Global securities watchdog IOSCO said on Monday that proposed ‘stablecoin’ initiatives such as Facebook's Libra could come under existing securities rules.
At its meeting on 30th October in Madrid, the Board of the International Organization of Securities Commissions (IOSCO) met, amongst other things, to consider the risks and benefits arising from ‘stablecoin’ initiatives with a potential global reach (‘global stablecoins’), and how securities market regulation may apply to such initiatives.
The watchdog, made up of securities regulators from across the world, including the United States, Europe and Japan, said an assessment of stablecoins found they can potentially offer benefits as well as pose risks.
IOSCO examined a number of these initiatives. The IOSCO Board acknowledged that "stablecoins can potentially offer benefits to market participants, consumers and investors." However, it is also aware of "potential risks in a number of areas, including consumer protection, market integrity, transparency, conflicts of interest and financial crime, as well as potential systemic risks."
A stablecoin is a digital currency tied to a “stable” asset or basket of assets that can range from real currencies to commodities. Libra would be pegged to bank deposits and government securities across several currencies such as the dollar and euro.
The IOSCO FinTech Network produced an assessment for the Board of how IOSCO Principles and Standards could apply to global stablecoin initiatives.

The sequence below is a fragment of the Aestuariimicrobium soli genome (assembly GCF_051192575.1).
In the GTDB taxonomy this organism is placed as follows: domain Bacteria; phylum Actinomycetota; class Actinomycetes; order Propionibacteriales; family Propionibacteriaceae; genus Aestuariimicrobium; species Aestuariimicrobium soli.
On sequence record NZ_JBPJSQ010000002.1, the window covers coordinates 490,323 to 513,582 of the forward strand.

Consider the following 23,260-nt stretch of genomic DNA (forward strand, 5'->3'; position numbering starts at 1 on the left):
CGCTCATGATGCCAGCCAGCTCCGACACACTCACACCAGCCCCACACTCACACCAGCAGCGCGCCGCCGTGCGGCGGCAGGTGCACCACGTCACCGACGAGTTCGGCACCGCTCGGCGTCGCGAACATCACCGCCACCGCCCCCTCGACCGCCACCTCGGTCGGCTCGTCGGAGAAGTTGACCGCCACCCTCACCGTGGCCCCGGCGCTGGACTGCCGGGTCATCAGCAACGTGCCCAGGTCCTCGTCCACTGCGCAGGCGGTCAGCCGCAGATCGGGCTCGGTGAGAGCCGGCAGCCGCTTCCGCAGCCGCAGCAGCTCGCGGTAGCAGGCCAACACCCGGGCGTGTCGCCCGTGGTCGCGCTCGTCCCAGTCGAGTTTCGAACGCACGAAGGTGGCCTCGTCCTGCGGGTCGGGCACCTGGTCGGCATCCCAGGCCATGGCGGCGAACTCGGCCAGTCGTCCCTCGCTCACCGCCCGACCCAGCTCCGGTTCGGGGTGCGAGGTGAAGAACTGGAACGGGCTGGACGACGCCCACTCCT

The assessment concluded that "a case-by-case approach is needed to establish which IOSCO Principles and Standards, and national regulatory regimes, would apply." A detailed understanding of how the particular proposed stablecoin is expected to operate is therefore needed, including the rights and obligations it confers on participants and the continuing obligations of the sponsor."
“Our analysis has shown that so-called ‘stablecoins’ can include features that are typical of regulated securities. This means IOSCO Principles and Standards may apply to stablecoins depending on how they are structured, including those related to disclosure, registration, reporting and liability for sponsors and distributors," said Ashley Alder, Chair of the IOSCO Board.
"We encourage international collaboration, so the risks relating to stablecoins can be identified and mitigated, and the potential benefits realized," Alder added.
Facebook’s plans to launch Libra have raised concerns ranging from consumer protection to money laundering and even the notion that the traditional monetary system could be disrupted.
Facebook CEO Mark Zuckerberg told U.S. lawmakers last month that Libra was a “risky project”, but that it could lower the cost of electronic payments and open up the global financial system to more people.